Pediatricians who presume their patients will get vaccinations are more likely to have parents choose the shots for their babies, and the doctors who pushed their recommendations often got resistant parents to change their minds, researchers said.
The researchers recorded 16 doctors and nurse practitioners in 111 conversations about vaccines with patients - half from families identified as resistant to vaccinating their children, ages 1 to 19 months. How those health care providers approached the subject was associated with the level of acceptance of vaccinations among parents.
The study was inspired by the increasing number of parents who worry about vaccinations. Parents also say their child's pediatrician or nurse practitioner influences those decisions, so the researchers, led by Dr. Douglas Opel of the University of Washington School of Medicine in Seattle, decided to look at how those health care providers dealt with the subject. Their work was published Monday in the journal Pediatrics.
Most of the health care providers, 74 percent, used language that presumed the parents would approve vaccinations - for example, "Well, we have to do some shots" - as opposed to asking parents whether they want to vaccinate their baby. Providers who used the latter tactic had many more parents resist the idea, the study said. But when the doctor or nurse practitioner then pushed the idea, nearly half chose the vaccinations. But, the researchers wrote, only half the providers pursued the issue when initially put off.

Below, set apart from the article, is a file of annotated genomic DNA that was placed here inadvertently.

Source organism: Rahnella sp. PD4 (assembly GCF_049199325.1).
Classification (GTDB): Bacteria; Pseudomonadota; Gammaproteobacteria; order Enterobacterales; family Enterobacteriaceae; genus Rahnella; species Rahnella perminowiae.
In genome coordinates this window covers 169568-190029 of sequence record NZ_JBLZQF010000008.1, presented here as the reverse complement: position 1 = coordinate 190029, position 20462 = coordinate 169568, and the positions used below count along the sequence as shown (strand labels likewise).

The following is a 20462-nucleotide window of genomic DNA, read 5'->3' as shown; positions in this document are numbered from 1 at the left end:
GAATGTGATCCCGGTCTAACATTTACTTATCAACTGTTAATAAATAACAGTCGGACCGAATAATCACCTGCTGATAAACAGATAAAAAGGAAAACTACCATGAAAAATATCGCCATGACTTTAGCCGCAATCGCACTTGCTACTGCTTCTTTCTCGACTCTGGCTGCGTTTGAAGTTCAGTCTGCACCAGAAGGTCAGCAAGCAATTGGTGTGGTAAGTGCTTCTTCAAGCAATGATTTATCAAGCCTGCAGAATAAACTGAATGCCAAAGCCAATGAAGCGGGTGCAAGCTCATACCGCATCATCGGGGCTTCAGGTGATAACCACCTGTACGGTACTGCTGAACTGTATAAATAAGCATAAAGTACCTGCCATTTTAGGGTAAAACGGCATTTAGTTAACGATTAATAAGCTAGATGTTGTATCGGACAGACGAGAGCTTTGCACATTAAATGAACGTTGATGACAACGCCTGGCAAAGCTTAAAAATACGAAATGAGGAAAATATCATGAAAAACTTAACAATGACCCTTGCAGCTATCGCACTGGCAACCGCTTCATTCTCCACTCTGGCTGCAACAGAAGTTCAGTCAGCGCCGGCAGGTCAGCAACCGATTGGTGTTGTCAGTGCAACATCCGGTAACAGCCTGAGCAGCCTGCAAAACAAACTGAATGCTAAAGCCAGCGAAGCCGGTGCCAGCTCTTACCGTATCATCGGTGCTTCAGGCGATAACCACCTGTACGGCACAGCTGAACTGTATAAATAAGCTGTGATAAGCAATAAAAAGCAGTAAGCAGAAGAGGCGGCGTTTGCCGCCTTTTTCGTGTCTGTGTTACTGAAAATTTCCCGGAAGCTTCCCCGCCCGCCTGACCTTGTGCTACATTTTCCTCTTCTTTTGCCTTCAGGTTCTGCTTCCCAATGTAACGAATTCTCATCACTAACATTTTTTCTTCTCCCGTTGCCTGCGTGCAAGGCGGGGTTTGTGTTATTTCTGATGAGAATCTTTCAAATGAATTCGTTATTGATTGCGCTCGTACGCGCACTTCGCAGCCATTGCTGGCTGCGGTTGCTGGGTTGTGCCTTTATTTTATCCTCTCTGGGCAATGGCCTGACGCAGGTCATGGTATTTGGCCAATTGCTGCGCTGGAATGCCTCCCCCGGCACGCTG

"Whether shared decision-making is appropriate in childhood vaccine discussions is likely central to the existing disagreement among pediatricians regarding the appropriateness of dismissing families for refusing vaccines," the study authors wrote.
National estimates for the percentage of children 19 months to 35 months who have the vaccinations recommended — including polio, measles-mumps-rubella, hepatitis B and tetanus — is below 80 percent the goal of the federal Healthy People 2020 initiative. And rates of nonmedical exemptions for vaccinations required to go to school are rising annually, the study said.